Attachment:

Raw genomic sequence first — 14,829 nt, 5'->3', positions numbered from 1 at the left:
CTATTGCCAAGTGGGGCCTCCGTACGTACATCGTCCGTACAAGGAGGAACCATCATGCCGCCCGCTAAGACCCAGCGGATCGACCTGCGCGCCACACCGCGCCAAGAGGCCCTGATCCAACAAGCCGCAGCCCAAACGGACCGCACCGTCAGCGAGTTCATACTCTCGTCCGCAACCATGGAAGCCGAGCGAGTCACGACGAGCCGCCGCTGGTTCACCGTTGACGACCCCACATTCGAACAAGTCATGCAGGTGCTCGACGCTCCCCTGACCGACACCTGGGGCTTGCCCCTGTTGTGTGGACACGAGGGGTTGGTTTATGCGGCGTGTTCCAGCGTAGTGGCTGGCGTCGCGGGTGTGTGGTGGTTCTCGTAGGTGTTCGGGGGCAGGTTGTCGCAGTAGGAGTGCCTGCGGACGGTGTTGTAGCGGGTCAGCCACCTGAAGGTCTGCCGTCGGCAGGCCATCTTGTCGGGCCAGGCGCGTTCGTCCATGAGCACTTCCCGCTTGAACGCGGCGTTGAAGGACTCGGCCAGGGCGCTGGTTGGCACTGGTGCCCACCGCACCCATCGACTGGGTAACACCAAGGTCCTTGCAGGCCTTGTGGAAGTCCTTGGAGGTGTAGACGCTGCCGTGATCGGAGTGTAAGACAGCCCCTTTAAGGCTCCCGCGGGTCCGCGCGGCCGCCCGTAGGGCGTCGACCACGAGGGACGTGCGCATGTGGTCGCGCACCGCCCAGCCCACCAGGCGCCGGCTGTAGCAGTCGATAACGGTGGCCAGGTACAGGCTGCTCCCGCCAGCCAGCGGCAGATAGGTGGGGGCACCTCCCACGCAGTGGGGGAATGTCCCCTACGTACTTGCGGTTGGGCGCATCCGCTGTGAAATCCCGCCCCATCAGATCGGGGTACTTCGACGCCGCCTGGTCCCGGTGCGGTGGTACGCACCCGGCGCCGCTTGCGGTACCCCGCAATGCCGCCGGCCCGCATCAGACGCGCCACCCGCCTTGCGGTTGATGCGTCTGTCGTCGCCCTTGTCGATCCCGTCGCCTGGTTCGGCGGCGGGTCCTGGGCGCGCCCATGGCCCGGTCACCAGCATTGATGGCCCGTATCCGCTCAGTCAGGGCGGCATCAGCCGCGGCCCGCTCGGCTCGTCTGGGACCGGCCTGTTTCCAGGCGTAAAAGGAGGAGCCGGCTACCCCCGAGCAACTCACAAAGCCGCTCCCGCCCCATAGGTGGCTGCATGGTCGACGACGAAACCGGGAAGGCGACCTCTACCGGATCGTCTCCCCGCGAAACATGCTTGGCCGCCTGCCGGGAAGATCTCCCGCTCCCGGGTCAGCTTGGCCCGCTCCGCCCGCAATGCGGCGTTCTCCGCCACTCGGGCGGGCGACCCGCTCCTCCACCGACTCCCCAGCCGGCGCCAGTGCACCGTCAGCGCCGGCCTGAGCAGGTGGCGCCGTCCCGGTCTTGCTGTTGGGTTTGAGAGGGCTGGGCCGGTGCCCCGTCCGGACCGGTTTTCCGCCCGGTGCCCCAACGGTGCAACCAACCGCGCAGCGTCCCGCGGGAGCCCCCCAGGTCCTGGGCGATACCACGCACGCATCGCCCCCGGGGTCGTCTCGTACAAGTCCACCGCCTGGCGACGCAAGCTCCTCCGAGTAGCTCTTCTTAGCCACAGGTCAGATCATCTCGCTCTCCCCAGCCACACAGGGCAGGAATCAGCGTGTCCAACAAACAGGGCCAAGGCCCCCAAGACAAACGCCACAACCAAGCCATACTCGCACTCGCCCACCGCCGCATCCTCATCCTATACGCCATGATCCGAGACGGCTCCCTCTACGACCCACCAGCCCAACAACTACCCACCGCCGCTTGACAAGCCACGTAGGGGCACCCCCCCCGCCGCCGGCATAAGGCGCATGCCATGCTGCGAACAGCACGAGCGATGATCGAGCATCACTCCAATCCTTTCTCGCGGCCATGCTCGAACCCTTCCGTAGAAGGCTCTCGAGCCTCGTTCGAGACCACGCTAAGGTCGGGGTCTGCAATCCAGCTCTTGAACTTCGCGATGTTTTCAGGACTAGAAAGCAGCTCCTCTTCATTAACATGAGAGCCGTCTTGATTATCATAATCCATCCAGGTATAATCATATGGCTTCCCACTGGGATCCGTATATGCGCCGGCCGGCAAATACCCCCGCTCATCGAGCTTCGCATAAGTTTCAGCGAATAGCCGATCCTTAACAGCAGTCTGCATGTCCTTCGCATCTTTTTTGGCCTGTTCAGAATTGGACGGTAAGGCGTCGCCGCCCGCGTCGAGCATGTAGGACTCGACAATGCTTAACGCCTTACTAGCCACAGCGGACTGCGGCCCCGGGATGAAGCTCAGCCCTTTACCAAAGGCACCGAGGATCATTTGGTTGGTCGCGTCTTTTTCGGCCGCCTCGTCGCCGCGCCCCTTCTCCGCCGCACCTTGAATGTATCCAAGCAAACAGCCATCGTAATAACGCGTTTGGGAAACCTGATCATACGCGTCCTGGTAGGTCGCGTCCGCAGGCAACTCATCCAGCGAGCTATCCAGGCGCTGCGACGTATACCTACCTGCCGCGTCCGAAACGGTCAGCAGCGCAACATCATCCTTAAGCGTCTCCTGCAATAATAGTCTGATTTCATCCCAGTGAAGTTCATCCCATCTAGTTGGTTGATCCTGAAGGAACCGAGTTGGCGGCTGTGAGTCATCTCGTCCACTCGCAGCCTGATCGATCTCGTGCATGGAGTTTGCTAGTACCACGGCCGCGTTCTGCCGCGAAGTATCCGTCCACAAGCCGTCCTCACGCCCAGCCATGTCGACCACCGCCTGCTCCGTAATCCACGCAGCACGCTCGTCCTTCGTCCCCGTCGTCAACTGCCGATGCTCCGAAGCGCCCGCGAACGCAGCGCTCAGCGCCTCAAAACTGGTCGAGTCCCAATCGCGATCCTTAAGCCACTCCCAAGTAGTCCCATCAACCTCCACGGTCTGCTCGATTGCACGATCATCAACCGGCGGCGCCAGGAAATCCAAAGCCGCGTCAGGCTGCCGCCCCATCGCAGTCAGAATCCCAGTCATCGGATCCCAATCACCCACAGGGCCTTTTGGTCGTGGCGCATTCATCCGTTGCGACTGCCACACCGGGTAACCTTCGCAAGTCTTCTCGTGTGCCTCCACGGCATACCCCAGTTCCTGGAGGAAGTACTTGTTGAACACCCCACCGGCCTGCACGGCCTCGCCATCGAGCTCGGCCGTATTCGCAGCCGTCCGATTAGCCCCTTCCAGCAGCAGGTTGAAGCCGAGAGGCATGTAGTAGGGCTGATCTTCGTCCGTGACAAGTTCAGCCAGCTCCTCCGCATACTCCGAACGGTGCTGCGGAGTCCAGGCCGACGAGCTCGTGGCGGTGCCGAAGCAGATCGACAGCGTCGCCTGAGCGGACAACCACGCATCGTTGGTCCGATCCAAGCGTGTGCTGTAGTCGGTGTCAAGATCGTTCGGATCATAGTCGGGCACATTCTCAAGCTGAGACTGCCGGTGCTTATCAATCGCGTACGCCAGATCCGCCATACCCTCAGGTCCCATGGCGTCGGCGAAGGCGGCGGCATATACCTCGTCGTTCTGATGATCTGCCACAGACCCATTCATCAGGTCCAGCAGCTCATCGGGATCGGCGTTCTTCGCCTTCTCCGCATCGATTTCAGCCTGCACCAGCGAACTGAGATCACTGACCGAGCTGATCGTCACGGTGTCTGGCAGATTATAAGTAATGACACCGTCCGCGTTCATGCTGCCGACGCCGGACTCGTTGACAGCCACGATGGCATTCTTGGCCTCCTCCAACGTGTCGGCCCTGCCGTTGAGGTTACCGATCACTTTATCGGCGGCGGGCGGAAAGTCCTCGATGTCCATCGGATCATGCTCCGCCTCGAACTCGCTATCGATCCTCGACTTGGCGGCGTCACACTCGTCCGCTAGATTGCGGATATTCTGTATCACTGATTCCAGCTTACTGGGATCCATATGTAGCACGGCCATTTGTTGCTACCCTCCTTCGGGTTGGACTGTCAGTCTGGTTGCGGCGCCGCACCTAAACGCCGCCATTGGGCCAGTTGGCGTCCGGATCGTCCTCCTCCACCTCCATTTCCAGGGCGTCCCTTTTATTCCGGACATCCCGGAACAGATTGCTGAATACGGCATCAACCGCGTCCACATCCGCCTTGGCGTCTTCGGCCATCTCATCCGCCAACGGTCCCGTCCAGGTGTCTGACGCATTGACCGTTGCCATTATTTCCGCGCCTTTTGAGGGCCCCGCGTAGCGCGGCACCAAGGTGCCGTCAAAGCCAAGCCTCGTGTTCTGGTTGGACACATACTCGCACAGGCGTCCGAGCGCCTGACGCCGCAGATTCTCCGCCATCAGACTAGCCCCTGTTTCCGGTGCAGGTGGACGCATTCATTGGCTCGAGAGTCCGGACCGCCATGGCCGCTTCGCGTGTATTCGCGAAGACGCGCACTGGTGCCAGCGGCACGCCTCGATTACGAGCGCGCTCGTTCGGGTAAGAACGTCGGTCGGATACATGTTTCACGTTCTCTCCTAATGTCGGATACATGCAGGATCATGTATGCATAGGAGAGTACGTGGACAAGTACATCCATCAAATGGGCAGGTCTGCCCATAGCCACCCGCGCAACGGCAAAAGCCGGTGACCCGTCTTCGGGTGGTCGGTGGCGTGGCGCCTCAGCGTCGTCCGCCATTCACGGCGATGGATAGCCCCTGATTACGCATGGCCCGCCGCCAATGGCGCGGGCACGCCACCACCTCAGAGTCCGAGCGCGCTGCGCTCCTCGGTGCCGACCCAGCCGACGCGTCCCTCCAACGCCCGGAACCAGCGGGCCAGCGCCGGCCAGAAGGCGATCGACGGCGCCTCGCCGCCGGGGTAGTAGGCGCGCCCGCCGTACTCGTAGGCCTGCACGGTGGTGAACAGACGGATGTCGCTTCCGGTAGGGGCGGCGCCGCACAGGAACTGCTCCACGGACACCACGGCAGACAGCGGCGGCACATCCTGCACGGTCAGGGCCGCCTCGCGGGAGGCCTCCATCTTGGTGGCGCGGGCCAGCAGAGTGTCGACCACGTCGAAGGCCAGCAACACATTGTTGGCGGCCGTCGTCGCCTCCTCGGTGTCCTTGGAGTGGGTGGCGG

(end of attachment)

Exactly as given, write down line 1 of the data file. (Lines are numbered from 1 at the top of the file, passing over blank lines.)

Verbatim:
Raw genomic sequence first — 14,829 nt, 5'->3', positions numbered from 1 at the left: